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Talk of the day

Published January 31, 2007


Apple shuffles shades of little music player

Apple Inc., which dominates the market for digital music players, said it started selling its lowest-priced and smallest iPod in four additional colors to encourage customers to view it as a fashion accessory. The iPod shuffle, shown above at roughly actual size, now comes in blue, pink, green and orange in addition to its original silver color, Apple said Tuesday. The 1-gigabyte iPod shuffle, which holds as many as 240 songs, sells for $79. Apple began selling an updated version of the iPod shuffle in November, adding a clip to the device that allows users to attach the player to their clothing. At 1.62 inches long, the iPod shuffle is almost half the size of the original model, released in 2005. Apple sold a record 21.1-million iPods last quarter, but doesn't break out how many units it sells of each model.

Hershey to spread sweetness in Asia

The Hershey Co., the nation's largest candymaker, has struck a deal with a Korean confectionery and ice cream manufacturer to expand both companies' business in Asian markets. Hershey's venture with Lotte Confectionery Co. will produce Hershey and Lotte products at a manufacturing facility near Shanghai for distribution in China. The facility is expected to be operating by June, with products available in retail locations in China by August. Lotte and Hershey also will cooperate to distribute Hershey's products in Korea and Japan. Terms of the joint venture, announced by Hershey on Monday, were not disclosed.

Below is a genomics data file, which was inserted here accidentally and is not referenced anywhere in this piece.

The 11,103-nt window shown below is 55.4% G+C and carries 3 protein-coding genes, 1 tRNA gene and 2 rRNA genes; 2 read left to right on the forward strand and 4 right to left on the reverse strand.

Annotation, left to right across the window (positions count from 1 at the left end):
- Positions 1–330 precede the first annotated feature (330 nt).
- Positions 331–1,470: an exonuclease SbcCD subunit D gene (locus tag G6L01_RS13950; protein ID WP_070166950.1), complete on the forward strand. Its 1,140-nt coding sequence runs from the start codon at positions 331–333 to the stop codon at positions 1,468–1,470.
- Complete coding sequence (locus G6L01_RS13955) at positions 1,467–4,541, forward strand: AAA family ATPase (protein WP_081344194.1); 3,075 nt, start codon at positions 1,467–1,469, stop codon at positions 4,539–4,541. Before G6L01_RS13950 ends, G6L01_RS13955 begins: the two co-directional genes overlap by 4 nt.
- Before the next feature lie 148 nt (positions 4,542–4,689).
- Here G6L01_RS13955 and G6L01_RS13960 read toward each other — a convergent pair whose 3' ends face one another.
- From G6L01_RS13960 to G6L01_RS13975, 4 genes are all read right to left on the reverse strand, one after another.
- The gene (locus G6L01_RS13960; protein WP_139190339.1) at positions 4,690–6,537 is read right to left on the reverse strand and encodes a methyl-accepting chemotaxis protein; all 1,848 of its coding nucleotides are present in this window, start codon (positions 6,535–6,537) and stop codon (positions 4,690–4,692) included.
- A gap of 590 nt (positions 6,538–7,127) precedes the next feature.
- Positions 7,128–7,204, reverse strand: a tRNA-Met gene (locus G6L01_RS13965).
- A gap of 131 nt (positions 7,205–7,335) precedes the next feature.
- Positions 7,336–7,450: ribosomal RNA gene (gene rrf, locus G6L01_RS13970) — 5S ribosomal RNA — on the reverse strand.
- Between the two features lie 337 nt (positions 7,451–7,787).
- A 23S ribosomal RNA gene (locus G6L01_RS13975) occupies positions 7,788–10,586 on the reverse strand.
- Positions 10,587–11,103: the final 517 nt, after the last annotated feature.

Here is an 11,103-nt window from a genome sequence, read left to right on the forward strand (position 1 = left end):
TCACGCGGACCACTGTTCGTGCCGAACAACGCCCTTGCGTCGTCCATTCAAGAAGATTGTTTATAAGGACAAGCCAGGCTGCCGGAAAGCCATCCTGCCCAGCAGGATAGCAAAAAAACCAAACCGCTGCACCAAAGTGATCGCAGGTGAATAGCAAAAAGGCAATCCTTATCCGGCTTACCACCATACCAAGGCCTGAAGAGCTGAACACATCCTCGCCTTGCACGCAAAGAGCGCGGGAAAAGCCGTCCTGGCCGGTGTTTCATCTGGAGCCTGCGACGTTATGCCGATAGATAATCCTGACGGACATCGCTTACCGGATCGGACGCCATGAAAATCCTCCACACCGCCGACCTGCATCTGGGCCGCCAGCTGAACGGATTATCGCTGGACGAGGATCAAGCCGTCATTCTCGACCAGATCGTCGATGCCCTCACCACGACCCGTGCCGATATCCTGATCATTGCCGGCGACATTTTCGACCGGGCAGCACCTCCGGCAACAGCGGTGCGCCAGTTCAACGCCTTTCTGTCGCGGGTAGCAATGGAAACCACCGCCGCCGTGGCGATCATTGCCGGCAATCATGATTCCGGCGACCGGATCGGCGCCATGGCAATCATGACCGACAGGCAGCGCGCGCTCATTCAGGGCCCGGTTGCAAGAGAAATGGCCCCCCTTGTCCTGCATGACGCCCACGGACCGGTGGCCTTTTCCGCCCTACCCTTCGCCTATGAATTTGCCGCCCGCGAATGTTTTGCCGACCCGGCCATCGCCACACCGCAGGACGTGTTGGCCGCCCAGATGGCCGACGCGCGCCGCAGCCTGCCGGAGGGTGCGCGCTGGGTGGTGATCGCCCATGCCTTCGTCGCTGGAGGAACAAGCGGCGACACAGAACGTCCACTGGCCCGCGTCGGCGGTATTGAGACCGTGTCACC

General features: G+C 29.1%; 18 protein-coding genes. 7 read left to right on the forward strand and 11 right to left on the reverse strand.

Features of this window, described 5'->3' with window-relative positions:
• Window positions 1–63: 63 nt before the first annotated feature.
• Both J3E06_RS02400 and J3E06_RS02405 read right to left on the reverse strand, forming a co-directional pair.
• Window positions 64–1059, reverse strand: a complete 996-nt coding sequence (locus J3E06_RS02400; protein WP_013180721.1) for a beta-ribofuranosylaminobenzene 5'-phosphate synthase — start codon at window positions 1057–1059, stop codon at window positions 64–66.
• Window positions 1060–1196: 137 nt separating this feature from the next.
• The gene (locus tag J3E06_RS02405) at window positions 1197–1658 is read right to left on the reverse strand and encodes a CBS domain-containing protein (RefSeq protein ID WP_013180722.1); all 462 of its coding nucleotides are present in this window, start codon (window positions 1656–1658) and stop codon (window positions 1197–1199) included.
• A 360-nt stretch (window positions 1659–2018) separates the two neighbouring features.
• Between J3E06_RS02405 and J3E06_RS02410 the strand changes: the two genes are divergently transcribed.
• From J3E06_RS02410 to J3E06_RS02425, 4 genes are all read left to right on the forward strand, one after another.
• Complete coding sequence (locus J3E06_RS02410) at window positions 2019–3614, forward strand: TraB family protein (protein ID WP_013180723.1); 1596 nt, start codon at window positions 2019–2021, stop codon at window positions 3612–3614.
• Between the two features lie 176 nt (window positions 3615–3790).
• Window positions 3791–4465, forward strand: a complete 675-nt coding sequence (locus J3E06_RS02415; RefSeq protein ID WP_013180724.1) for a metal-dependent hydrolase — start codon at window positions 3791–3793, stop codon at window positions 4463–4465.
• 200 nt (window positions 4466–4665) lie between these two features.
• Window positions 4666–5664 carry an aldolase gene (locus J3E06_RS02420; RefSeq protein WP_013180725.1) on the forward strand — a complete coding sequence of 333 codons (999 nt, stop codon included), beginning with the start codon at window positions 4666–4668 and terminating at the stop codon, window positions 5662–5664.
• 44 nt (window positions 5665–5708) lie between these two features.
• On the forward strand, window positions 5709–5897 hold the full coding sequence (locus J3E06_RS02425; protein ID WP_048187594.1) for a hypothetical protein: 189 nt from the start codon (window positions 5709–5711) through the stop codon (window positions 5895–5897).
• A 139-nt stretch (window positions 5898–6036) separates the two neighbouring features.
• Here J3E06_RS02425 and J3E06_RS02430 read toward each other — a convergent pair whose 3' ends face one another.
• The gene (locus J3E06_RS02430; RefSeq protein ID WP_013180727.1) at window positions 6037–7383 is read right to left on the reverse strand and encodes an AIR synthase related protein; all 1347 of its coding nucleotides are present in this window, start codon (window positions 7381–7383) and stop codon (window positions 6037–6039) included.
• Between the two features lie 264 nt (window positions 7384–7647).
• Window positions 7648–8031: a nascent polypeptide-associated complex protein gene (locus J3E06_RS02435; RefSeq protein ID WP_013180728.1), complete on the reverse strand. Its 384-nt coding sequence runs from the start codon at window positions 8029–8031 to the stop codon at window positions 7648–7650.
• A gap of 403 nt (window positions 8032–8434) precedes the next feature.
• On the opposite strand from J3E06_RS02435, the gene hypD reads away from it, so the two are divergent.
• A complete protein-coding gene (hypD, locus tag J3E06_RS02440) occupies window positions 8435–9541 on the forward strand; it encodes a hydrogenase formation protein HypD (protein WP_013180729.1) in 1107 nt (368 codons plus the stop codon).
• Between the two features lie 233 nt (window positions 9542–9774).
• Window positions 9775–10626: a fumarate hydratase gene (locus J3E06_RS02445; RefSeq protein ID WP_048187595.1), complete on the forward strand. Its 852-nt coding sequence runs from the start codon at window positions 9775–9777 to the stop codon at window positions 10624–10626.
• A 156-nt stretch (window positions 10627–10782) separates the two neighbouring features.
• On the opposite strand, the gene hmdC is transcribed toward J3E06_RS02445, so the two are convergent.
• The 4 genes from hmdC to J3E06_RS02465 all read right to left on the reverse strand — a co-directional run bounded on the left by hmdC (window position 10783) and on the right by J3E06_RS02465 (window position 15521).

Manchester beats odds, lands casino

Beating the odds-on favorites Blackpool and London's Millennium Dome, Manchester was chosen Tuesday as the site for Britain's first Las Vegas-style supercasino. The advisory panel said that Manchester, an industrial city of 440,000 in northwest England and home to Britain's wealthiest soccer club, badly needed economic development. Bookmakers had expected London or Blackpool to claim the license. Paddy Power, Ireland's largest bookmaker, had Blackpool as favorite at 8-15 ahead of London at 15-8. "Nobody saw this coming," said the bookmaker, which reaped a windfall from the result.

Famous fries find oily companion

McDonald's Corp. has finally selected a new trans-fat-free oil for cooking its famous french fries after years of testing, the fast-food chain said Monday. While it has developed a healthier new oil, the company is still not saying when it will be used in all 13,700 U.S. restaurants. It already trails competitors in committing to a zero-trans-fat oil. Spokesman Walt Riker said the oil is already in more than 1,200 U.S. restaurants after extensive testing, but declined to provide details on timing for new locations. Riker said the new oil is canola-based and includes corn and soy oils.

[Last modified January 31, 2007, 00:13:47]

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